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Working In These Times

Thursday, Oct 16, 2014, 1:15 pm

SEIU Health Care Local Backs Four Republican Power Players

BY Marina Fang

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Members of 1199SEIU march during Occupy Wall Street in 2012.   (Paul Stein / Flickr)

A prominent progressive union in New York is throwing its support behind a few influential Republican state senators.

According to the New York Post, 1199SEIU United Health Care Workers East donated $6,500 to State Sen. Dean Skelos, who leads the Republican majority in the state legislature. In addition, it either endorsed or contributed money to three other Republican state senators, one of whom heads New York’s Senate Republican Campaign Committee.

The health care workers union is also working to try to turn the GOP-controlled State Senate Democratic in November’s elections—a goal that seems at odds with donating money to four Republican state legislators.

Local 1199’s spokesman Kevin Finnegan told the New York Post that “we’re just keeping our relationships open.”

Traditionally staunch supporters of the Democratic Party, some unions have begun to question their relationship with the party. For instance, teachers’ unions have become increasingly angered by Democrats who are embracing free market education reform.  In some cases, unions are channeling their frustrations into an alliance with Republicans. In this year’s midterm elections, two trades unions, the Laborers and the Operating Engineers, have contributed to a prominent pro-business super-PAC that funds centrist Republican congressional candidates.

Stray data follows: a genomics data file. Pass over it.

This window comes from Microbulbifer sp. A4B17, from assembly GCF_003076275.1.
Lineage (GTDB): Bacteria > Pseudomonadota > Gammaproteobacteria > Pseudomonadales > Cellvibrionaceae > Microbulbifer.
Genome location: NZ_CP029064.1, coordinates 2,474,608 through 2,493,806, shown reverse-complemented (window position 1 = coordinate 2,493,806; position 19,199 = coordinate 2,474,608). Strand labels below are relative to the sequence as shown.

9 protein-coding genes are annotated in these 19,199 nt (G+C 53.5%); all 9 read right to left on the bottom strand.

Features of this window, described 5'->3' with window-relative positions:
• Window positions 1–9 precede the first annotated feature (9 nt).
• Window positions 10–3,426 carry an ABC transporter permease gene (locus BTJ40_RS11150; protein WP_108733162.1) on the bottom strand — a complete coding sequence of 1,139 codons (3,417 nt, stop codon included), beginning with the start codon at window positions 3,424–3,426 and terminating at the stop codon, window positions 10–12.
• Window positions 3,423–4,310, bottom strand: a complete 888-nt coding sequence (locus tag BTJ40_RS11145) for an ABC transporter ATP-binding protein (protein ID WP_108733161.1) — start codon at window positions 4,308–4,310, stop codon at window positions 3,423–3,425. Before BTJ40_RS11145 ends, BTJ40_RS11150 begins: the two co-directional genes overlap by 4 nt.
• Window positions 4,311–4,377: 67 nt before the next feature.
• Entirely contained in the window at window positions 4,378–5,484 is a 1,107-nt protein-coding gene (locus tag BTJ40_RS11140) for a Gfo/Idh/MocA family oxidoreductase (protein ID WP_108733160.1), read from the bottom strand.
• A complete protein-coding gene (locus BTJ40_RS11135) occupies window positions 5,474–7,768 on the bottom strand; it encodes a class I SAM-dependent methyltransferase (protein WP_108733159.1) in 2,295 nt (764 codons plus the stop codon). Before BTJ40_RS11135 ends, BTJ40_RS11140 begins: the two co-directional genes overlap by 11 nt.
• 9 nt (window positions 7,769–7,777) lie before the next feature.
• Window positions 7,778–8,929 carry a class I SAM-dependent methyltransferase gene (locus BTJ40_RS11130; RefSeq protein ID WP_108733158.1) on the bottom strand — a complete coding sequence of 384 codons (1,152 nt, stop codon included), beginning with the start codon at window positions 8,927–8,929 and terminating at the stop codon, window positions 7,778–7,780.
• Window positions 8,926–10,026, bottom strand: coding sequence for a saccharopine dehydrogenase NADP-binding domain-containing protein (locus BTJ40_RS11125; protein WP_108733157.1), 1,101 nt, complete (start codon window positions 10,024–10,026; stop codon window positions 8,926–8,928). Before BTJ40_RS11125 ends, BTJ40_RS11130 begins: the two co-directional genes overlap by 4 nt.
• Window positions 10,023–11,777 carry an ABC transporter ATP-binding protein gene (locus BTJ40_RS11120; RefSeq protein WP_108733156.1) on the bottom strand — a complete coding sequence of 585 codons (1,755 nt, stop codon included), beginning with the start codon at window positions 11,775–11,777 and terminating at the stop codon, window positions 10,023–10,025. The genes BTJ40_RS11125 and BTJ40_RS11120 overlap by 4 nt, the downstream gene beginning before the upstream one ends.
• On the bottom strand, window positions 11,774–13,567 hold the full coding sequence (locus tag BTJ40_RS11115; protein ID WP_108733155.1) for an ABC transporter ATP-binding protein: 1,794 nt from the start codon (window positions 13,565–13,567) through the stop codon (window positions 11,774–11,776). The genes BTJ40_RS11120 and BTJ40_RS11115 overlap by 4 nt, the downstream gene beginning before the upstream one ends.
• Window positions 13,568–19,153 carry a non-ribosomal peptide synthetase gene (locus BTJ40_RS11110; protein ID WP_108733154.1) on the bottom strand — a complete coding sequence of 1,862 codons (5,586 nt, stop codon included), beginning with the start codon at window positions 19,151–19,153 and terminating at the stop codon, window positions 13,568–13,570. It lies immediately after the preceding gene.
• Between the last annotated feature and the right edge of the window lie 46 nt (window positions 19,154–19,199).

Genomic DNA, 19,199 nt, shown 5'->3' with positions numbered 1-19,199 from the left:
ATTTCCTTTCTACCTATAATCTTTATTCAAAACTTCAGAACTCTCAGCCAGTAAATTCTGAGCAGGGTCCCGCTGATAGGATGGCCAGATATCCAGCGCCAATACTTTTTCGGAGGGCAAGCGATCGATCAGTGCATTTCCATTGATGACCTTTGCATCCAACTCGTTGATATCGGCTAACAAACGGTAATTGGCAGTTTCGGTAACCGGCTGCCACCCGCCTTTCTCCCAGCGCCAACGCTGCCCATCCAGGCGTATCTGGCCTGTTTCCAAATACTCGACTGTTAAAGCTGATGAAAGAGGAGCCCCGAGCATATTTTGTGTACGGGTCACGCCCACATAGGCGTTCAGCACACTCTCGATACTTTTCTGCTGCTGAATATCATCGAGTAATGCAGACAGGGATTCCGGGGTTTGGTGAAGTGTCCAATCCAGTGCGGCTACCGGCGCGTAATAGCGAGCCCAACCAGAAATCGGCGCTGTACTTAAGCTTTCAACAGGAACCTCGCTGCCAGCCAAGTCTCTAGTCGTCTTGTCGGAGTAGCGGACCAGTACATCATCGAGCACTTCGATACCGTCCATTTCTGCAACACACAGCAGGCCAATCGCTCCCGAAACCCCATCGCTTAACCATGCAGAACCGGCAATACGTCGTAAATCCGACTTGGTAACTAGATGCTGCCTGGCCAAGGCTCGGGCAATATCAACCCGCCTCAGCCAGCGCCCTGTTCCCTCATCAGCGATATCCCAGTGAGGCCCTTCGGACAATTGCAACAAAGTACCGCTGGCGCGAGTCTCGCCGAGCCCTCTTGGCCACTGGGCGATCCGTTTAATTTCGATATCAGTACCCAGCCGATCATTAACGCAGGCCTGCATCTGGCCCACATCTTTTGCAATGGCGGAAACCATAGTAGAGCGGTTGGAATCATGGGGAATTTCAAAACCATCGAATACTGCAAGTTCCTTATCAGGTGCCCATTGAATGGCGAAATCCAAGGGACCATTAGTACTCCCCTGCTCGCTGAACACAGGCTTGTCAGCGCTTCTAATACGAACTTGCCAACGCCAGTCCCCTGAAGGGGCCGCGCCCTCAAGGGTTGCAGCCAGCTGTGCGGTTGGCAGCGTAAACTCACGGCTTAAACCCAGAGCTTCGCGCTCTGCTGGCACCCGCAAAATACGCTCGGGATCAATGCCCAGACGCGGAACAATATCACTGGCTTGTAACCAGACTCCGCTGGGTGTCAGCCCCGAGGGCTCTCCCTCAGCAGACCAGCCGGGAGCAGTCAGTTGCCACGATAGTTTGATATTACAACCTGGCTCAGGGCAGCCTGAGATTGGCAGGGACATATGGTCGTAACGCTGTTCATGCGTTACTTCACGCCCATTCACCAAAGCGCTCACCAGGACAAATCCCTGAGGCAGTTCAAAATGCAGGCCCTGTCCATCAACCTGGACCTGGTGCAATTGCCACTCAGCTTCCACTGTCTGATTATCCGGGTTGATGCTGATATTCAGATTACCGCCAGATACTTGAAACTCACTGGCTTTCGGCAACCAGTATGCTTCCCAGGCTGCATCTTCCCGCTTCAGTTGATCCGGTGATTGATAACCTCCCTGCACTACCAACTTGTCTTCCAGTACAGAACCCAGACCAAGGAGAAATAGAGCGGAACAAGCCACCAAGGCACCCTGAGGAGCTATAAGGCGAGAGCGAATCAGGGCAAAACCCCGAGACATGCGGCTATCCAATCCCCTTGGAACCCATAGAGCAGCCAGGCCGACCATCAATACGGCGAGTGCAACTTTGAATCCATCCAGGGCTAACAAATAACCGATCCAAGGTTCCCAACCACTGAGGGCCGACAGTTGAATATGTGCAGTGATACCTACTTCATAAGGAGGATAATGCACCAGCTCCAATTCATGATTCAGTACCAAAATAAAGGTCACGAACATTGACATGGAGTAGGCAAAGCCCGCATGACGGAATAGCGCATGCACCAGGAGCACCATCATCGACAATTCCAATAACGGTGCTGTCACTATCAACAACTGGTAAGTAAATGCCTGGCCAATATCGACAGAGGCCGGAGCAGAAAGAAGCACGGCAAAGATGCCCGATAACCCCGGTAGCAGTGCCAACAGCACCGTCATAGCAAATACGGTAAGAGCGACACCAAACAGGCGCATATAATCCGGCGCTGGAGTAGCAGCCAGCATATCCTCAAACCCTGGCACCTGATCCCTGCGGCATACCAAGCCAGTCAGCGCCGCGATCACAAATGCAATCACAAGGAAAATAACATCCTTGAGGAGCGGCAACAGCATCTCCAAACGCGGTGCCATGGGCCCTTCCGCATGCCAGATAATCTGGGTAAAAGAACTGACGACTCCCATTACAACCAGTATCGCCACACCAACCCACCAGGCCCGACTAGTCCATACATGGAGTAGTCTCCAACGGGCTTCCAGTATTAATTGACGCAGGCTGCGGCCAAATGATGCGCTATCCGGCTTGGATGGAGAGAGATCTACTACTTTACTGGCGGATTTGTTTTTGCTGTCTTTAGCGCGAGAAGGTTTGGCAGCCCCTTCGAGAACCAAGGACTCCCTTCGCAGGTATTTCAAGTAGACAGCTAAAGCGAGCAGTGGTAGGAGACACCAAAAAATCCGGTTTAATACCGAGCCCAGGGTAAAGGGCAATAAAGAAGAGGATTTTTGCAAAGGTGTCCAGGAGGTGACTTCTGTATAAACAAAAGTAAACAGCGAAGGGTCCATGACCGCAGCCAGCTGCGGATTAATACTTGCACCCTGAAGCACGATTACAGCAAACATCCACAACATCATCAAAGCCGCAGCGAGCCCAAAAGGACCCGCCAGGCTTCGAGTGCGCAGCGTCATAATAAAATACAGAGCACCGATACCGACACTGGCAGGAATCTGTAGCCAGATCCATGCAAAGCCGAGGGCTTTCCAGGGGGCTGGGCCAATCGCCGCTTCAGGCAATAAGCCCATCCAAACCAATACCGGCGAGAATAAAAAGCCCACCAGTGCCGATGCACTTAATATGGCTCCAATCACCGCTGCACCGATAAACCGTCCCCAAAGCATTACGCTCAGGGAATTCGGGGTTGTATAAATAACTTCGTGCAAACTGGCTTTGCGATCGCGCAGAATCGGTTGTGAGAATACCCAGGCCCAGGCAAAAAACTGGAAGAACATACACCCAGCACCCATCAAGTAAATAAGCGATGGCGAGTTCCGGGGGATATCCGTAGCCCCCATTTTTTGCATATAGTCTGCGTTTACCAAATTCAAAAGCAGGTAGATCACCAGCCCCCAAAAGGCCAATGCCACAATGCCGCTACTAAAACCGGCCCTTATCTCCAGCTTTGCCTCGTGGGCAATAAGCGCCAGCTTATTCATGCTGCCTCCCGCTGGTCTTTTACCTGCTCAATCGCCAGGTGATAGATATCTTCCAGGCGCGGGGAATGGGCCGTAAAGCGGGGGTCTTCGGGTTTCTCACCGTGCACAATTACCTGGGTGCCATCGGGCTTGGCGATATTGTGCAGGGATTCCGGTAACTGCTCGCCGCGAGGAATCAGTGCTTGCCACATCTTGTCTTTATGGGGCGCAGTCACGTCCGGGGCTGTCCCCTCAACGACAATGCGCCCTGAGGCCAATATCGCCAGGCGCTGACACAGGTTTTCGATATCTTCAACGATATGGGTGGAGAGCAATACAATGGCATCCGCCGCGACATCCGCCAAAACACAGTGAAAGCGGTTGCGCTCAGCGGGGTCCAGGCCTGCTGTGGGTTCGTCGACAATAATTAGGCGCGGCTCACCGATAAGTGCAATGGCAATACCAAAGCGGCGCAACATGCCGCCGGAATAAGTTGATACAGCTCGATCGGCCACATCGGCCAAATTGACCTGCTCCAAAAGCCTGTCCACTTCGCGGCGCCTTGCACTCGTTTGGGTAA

However, it is unusual for a union like 1199SEIU to throw support behind Republican candidates. According to its website, Local 1199 actively promotes progressive causes like fair wages, immigration reform and greater access to healthcare, and has recently spoken out against stop and frisk. The union was at the forefront of the Civil Rights Movement, organizing female, black, and Hispanic health care workers in New York City as early as the late 1950s, and its founder, Leon Davis, was suspected of Communist ties and forced to testify before the House Committee on Un-American Activities (HUAC) in 1948, though he later denied that he was a Communist. 

It's debatable whether running into the arms of the GOP can be a successful strategy to recenter unions' political concerns. But when a union with a history as progressive as 1199SEIU's starts giving money to Republicans, it's clear that labor is desperate for an alternative to a Democratic Party perceived as unresponsive to its needs.

Marina Fang is a Fall 2014 editorial intern at In These Times. She is a senior at the University of Chicago. She has also written for The Huffington Post and ThinkProgress. Follow her on Twitter: @thefanger.

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